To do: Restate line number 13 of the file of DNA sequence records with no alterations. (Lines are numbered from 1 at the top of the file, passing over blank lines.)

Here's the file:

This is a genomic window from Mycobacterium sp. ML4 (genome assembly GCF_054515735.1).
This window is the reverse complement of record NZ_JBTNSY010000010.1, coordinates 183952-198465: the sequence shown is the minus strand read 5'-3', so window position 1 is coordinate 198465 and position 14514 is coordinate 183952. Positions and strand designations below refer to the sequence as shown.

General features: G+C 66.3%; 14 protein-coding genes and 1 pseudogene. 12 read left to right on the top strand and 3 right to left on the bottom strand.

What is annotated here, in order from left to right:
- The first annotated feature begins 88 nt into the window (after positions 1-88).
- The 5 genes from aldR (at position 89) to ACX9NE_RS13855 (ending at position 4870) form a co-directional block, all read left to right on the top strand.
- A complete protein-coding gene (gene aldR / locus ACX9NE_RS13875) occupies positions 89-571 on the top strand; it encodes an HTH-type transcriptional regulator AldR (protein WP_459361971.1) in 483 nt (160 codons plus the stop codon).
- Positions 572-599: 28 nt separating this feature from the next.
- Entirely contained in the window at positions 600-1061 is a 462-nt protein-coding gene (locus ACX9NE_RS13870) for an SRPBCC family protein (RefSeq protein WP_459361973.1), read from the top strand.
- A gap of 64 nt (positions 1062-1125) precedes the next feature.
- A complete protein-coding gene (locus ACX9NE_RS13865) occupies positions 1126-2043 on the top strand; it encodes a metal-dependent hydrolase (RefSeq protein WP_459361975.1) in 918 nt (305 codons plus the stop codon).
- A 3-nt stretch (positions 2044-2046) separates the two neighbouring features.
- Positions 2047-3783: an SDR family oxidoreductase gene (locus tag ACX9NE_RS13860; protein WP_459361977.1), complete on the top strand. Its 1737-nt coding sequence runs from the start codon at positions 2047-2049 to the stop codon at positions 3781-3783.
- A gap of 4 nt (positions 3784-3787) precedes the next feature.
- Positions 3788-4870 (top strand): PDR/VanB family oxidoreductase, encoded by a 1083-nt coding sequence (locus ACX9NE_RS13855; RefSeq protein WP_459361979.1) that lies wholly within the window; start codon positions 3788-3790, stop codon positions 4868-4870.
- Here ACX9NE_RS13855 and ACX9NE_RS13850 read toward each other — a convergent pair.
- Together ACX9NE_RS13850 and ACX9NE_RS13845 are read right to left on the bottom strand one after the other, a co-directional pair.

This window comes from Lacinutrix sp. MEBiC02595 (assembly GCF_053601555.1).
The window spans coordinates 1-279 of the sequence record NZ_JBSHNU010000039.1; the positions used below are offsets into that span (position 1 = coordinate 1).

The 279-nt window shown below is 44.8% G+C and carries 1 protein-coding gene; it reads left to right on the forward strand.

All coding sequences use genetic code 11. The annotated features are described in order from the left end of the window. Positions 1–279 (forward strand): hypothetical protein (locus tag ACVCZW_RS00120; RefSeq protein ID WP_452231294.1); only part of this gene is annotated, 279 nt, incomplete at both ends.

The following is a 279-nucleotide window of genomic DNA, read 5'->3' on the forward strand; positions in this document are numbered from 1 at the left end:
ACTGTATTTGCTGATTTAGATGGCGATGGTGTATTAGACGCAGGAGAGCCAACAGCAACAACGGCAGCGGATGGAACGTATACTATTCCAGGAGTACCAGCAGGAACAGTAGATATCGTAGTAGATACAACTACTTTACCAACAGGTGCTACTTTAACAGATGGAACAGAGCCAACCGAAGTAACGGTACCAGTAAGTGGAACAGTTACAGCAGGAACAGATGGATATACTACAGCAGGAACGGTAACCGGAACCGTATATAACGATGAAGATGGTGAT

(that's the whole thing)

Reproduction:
- Positions 2047-3783: an SDR family oxidoreductase gene (locus tag ACX9NE_RS13860; protein WP_459361977.1), complete on the top strand. Its 1737-nt coding sequence runs from the start codon at positions 2047-2049 to the stop codon at positions 3781-3783.